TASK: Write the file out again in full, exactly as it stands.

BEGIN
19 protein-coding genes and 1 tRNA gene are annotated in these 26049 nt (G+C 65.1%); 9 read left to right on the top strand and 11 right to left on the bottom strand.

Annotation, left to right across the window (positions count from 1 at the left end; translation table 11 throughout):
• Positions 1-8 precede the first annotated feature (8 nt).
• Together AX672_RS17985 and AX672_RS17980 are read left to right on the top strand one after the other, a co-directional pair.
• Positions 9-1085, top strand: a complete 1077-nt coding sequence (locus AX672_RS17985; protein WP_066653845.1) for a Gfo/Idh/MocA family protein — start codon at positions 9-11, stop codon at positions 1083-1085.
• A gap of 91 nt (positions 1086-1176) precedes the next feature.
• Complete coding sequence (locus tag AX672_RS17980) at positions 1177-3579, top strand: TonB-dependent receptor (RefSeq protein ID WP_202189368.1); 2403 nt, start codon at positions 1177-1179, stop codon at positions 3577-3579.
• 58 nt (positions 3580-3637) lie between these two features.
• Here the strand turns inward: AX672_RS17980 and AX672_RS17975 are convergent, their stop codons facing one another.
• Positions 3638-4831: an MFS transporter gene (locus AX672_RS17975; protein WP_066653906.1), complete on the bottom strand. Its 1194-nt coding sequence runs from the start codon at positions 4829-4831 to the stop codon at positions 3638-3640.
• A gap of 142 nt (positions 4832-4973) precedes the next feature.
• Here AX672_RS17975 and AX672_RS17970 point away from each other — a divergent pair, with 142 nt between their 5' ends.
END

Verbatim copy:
19 protein-coding genes and 1 tRNA gene are annotated in these 26049 nt (G+C 65.1%); 9 read left to right on the top strand and 11 right to left on the bottom strand.

Annotation, left to right across the window (positions count from 1 at the left end; translation table 11 throughout):
• Positions 1-8 precede the first annotated feature (8 nt).
• Together AX672_RS17985 and AX672_RS17980 are read left to right on the top strand one after the other, a co-directional pair.
• Positions 9-1085, top strand: a complete 1077-nt coding sequence (locus AX672_RS17985; protein WP_066653845.1) for a Gfo/Idh/MocA family protein — start codon at positions 9-11, stop codon at positions 1083-1085.
• A gap of 91 nt (positions 1086-1176) precedes the next feature.
• Complete coding sequence (locus tag AX672_RS17980) at positions 1177-3579, top strand: TonB-dependent receptor (RefSeq protein ID WP_202189368.1); 2403 nt, start codon at positions 1177-1179, stop codon at positions 3577-3579.
• 58 nt (positions 3580-3637) lie between these two features.
• Here the strand turns inward: AX672_RS17980 and AX672_RS17975 are convergent, their stop codons facing one another.
• Positions 3638-4831: an MFS transporter gene (locus AX672_RS17975; protein WP_066653906.1), complete on the bottom strand. Its 1194-nt coding sequence runs from the start codon at positions 4829-4831 to the stop codon at positions 3638-3640.
• A gap of 142 nt (positions 4832-4973) precedes the next feature.
• Here AX672_RS17975 and AX672_RS17970 point away from each other — a divergent pair, with 142 nt between their 5' ends.